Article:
Promotional Materials/Promotion by Author.
Author shall submit to Publisher, for use in connection with the publication, licensing, and promotion of the Work, pre-approved biographical data and a pre-approved photograph of Author, of a quality acceptable to Publisher.
Publisher may use, or permit others to use, Author's name, approved biographical information and likeness (obtained pursuant to the Subsection 12(a) above), the title of the Work, and selections from the Work in advertising, promotion, and publicity related to the publication and/or licensing of the Work, including broadcast, without charge, by radio, television or cable, or distribution via any form of electronic transmission, including online or satellite-based data transmission. Author may use the same portions of the text of the Work that Publisher makes available for promotional use, provided that such use carries any copyright or other notices required by Publisher. Author's use of any additional material from the Work for promotional purposes shall be subject to Publisher's approval.
All details of Publisher's advertising and promotion of the Work shall be determined by Publisher with the understanding that the Author may promote the Work independently by any means. Author will reasonably cooperate in Publisher's promotion of the Work, upon Publisher's reasonable requests and at Publisher's expense, subject to Author's reasonable availability in light of the Author's other professional and personal commitments.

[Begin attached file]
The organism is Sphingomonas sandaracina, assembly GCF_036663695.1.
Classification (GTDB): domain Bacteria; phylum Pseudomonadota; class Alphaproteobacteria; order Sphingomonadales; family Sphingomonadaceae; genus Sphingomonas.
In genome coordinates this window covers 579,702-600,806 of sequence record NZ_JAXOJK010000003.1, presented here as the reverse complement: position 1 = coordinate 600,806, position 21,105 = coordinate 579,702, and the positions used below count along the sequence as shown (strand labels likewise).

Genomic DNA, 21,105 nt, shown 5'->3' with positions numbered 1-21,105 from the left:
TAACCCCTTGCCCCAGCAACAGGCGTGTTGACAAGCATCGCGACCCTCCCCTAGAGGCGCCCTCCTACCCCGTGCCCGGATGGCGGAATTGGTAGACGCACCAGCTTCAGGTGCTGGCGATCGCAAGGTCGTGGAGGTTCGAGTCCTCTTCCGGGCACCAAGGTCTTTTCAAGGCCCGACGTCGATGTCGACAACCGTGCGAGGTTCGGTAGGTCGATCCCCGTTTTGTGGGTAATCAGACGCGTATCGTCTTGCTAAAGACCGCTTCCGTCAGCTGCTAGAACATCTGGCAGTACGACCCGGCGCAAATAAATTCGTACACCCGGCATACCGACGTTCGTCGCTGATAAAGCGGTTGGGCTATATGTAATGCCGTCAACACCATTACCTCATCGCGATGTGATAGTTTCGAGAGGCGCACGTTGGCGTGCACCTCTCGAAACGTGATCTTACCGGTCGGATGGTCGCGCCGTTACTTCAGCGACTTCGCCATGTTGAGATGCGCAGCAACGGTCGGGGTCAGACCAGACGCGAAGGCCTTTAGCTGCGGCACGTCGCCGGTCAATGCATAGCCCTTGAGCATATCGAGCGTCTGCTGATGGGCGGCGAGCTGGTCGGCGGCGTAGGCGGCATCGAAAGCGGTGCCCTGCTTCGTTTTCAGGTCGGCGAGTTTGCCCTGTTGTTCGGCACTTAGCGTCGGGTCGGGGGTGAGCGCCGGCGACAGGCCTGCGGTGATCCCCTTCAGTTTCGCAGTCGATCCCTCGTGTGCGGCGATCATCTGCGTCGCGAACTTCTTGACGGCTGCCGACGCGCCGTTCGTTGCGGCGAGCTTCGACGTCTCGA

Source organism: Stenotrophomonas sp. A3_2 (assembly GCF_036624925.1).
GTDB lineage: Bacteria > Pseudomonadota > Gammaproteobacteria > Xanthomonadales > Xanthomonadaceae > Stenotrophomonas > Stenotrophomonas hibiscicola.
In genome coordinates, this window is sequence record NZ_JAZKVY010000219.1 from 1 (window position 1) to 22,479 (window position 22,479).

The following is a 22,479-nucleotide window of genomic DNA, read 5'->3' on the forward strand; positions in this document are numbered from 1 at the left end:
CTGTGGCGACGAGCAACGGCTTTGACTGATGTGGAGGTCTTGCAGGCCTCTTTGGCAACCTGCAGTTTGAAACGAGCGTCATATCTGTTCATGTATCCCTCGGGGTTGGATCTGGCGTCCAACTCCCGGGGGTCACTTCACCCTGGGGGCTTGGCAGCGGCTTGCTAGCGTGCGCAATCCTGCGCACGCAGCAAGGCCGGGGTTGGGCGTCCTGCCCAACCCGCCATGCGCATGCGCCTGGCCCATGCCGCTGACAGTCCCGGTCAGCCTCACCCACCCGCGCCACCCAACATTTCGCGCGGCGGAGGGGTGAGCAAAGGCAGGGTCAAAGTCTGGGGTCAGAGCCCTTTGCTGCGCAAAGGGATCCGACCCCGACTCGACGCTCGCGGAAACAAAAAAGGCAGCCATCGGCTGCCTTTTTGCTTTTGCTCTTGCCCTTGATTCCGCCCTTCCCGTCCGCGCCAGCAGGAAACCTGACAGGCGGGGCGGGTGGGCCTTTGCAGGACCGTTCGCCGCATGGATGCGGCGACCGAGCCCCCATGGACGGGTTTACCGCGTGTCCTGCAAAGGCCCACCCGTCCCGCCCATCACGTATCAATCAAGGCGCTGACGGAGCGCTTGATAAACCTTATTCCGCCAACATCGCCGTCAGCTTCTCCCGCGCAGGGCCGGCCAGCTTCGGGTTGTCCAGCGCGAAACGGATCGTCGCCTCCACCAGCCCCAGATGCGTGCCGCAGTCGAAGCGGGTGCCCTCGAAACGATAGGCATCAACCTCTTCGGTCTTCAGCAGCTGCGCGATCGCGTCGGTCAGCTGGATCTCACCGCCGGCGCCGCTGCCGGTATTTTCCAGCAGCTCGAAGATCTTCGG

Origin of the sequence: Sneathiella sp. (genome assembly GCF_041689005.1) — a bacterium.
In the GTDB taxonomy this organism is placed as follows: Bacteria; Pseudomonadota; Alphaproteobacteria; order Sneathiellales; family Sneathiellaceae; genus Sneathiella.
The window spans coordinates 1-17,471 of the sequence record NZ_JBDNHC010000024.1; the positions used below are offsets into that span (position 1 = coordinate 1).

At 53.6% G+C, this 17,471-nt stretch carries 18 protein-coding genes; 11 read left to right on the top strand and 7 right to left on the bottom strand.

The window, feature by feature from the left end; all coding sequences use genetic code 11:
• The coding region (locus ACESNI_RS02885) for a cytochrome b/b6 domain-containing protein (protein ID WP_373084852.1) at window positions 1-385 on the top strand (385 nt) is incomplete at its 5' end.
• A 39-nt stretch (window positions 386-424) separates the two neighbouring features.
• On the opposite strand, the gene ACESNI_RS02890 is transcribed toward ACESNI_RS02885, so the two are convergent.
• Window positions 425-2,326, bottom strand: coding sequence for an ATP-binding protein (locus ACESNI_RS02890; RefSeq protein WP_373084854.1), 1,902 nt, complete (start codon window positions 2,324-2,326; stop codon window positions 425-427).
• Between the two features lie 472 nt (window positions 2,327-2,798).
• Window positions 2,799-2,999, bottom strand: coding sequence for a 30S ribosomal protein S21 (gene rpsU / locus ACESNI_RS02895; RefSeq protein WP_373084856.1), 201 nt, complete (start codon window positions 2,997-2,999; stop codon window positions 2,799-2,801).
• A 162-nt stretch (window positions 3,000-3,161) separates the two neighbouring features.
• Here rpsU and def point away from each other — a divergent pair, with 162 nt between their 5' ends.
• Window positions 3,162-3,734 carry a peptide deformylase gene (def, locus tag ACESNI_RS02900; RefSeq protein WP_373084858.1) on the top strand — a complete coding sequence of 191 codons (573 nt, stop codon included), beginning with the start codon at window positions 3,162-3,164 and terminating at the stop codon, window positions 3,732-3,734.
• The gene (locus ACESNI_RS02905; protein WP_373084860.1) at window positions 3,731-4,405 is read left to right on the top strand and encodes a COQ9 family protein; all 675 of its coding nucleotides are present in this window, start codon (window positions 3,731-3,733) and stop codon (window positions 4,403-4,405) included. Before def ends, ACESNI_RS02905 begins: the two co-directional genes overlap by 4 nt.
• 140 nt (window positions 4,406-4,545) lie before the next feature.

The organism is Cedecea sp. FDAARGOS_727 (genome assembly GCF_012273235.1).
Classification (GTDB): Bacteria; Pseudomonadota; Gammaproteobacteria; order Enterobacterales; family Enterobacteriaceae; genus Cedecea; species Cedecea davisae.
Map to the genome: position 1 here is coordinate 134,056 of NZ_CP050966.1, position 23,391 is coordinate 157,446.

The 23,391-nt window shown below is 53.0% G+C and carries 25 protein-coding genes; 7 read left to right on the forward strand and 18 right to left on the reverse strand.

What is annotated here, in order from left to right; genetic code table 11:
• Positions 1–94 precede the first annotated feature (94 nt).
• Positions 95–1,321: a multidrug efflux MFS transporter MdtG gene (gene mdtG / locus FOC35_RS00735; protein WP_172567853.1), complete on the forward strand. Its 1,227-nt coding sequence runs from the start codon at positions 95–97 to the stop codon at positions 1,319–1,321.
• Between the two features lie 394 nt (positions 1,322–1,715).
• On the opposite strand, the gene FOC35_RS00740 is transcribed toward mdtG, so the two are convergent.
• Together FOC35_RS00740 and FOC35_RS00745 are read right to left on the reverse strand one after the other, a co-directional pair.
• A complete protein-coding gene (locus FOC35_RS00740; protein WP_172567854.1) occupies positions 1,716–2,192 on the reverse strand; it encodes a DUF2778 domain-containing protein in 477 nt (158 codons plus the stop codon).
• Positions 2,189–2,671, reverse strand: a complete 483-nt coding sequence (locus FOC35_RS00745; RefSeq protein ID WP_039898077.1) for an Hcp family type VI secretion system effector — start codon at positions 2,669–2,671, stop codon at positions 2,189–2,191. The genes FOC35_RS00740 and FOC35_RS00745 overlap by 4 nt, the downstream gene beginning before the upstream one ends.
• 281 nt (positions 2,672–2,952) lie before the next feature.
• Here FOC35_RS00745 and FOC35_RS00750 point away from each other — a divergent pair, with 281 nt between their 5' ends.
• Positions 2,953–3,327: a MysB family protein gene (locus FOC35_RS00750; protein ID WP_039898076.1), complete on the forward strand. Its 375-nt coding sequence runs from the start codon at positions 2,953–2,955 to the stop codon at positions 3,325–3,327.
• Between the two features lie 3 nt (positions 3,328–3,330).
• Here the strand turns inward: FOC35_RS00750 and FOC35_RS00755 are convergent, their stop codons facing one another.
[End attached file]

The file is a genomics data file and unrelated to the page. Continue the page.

Most publishers' standard contracts give authors approval rights over the use of their name, autobiographical text, and likeness—as used in the book or in any promotion of the book. That does not mean that you will have the right to approve each and every use, but you will have approval over the way your name appears (whether your real name or a pseudonym), the images of you used, and the text of your bio—and indeed, it is usually the author's responsibility to provide the author photo and bio.
If you have written the work under a pseudonym and you want to ensure that the publisher does not advertise or promote the work using your real name or your other pen names—or vice versa—then you will want to be sure to carefully review and negotiate this provision.
If your contract requires you to engage in promotional activities, you should make sure that it includes a statement that your obligation to participate in these activities depends upon whether the publisher's request is reasonable in light of your other professional and personal responsibilities. Whether your participation is reasonable or not should depend upon whether you have pre-existing scheduling conflicts. The dates, times, and locations of any appearances should be mutually agreed upon by you and the publisher, and the publisher should pay reasonable travel expenses. Also, note that promotional activities may not be limited to tours, interviews, and readings, but may include blogging, podcasting, online chats, or social media communications. If so, you should try to make your participation in those activities subject to your approval.